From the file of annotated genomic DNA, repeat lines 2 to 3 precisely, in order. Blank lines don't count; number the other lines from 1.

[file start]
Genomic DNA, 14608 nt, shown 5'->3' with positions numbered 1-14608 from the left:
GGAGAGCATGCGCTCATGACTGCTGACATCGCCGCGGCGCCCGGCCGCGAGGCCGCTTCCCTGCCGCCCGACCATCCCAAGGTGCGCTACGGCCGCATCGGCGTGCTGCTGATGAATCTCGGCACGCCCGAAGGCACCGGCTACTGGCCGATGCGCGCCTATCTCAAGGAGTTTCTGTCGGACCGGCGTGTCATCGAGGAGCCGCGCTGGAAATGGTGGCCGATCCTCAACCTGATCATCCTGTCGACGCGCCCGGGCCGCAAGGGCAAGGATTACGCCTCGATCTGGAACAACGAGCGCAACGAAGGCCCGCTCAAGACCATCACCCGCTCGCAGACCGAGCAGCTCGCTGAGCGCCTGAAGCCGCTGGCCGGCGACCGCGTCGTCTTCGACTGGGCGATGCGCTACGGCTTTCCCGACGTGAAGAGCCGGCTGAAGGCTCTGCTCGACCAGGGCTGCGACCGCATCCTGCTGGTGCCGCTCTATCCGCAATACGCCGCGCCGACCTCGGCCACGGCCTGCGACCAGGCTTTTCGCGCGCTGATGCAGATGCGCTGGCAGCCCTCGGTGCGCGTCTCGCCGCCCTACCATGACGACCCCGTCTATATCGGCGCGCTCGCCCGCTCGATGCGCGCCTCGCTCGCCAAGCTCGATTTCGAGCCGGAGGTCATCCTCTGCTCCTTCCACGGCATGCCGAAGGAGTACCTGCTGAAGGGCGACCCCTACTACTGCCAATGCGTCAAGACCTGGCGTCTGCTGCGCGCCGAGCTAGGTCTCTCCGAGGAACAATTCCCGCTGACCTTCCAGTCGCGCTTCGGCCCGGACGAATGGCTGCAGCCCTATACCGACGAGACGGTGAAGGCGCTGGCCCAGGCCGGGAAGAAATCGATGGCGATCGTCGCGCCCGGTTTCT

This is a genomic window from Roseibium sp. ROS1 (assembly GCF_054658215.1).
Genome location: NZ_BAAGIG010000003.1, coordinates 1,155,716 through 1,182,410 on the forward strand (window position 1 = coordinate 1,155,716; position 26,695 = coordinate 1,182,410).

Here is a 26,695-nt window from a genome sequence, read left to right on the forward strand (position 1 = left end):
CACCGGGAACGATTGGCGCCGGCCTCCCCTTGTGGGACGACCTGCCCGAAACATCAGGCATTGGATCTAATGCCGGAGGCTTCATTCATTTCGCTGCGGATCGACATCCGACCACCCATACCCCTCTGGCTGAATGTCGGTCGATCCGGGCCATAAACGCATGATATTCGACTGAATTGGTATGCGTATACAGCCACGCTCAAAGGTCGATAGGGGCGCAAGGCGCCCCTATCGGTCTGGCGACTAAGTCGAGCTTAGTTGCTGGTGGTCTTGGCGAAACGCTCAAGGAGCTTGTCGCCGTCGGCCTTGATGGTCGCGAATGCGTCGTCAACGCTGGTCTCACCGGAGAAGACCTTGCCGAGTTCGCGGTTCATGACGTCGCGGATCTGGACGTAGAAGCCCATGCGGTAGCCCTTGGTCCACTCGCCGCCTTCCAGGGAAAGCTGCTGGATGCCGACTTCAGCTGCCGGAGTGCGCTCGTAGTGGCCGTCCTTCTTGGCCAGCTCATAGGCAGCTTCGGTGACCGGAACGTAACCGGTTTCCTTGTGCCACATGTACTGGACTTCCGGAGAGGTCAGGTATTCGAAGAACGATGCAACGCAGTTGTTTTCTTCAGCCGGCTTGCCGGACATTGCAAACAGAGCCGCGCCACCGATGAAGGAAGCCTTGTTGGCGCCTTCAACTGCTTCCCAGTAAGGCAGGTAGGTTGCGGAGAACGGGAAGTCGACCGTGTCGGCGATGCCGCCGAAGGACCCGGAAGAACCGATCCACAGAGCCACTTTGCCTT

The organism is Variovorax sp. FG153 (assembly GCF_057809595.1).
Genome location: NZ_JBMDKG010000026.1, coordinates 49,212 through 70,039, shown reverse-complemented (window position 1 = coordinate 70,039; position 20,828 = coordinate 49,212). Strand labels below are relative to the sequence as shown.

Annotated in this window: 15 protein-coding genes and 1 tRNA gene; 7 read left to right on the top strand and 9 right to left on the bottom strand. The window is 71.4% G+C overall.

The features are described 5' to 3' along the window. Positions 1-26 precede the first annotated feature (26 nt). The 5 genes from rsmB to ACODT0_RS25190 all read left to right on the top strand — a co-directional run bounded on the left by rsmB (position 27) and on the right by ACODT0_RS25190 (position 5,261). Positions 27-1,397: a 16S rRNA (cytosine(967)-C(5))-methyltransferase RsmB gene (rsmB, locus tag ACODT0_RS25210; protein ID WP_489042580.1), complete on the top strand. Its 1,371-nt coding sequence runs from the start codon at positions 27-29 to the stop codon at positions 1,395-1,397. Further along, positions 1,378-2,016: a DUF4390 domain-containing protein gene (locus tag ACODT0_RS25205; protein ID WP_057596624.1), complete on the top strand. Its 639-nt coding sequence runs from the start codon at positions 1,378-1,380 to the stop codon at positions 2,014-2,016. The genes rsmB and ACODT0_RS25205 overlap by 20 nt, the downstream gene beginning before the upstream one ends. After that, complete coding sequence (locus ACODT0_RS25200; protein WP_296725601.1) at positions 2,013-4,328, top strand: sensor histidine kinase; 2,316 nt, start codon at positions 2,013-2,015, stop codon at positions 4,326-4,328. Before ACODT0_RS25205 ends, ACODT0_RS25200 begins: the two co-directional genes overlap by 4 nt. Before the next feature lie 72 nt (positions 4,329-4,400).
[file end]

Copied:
GGAGAGCATGCGCTCATGACTGCTGACATCGCCGCGGCGCCCGGCCGCGAGGCCGCTTCCCTGCCGCCCGACCATCCCAAGGTGCGCTACGGCCGCATCGGCGTGCTGCTGATGAATCTCGGCACGCCCGAAGGCACCGGCTACTGGCCGATGCGCGCCTATCTCAAGGAGTTTCTGTCGGACCGGCGTGTCATCGAGGAGCCGCGCTGGAAATGGTGGCCGATCCTCAACCTGATCATCCTGTCGACGCGCCCGGGCCGCAAGGGCAAGGATTACGCCTCGATCTGGAACAACGAGCGCAACGAAGGCCCGCTCAAGACCATCACCCGCTCGCAGACCGAGCAGCTCGCTGAGCGCCTGAAGCCGCTGGCCGGCGACCGCGTCGTCTTCGACTGGGCGATGCGCTACGGCTTTCCCGACGTGAAGAGCCGGCTGAAGGCTCTGCTCGACCAGGGCTGCGACCGCATCCTGCTGGTGCCGCTCTATCCGCAATACGCCGCGCCGACCTCGGCCACGGCCTGCGACCAGGCTTTTCGCGCGCTGATGCAGATGCGCTGGCAGCCCTCGGTGCGCGTCTCGCCGCCCTACCATGACGACCCCGTCTATATCGGCGCGCTCGCCCGCTCGATGCGCGCCTCGCTCGCCAAGCTCGATTTCGAGCCGGAGGTCATCCTCTGCTCCTTCCACGGCATGCCGAAGGAGTACCTGCTGAAGGGCGACCCCTACTACTGCCAATGCGTCAAGACCTGGCGTCTGCTGCGCGCCGAGCTAGGTCTCTCCGAGGAACAATTCCCGCTGACCTTCCAGTCGCGCTTCGGCCCGGACGAATGGCTGCAGCCCTATACCGACGAGACGGTGAAGGCGCTGGCCCAGGCCGGGAAGAAATCGATGGCGATCGTCGCGCCCGGTTTCT

This is a genomic window from Roseibium sp. ROS1 (assembly GCF_054658215.1).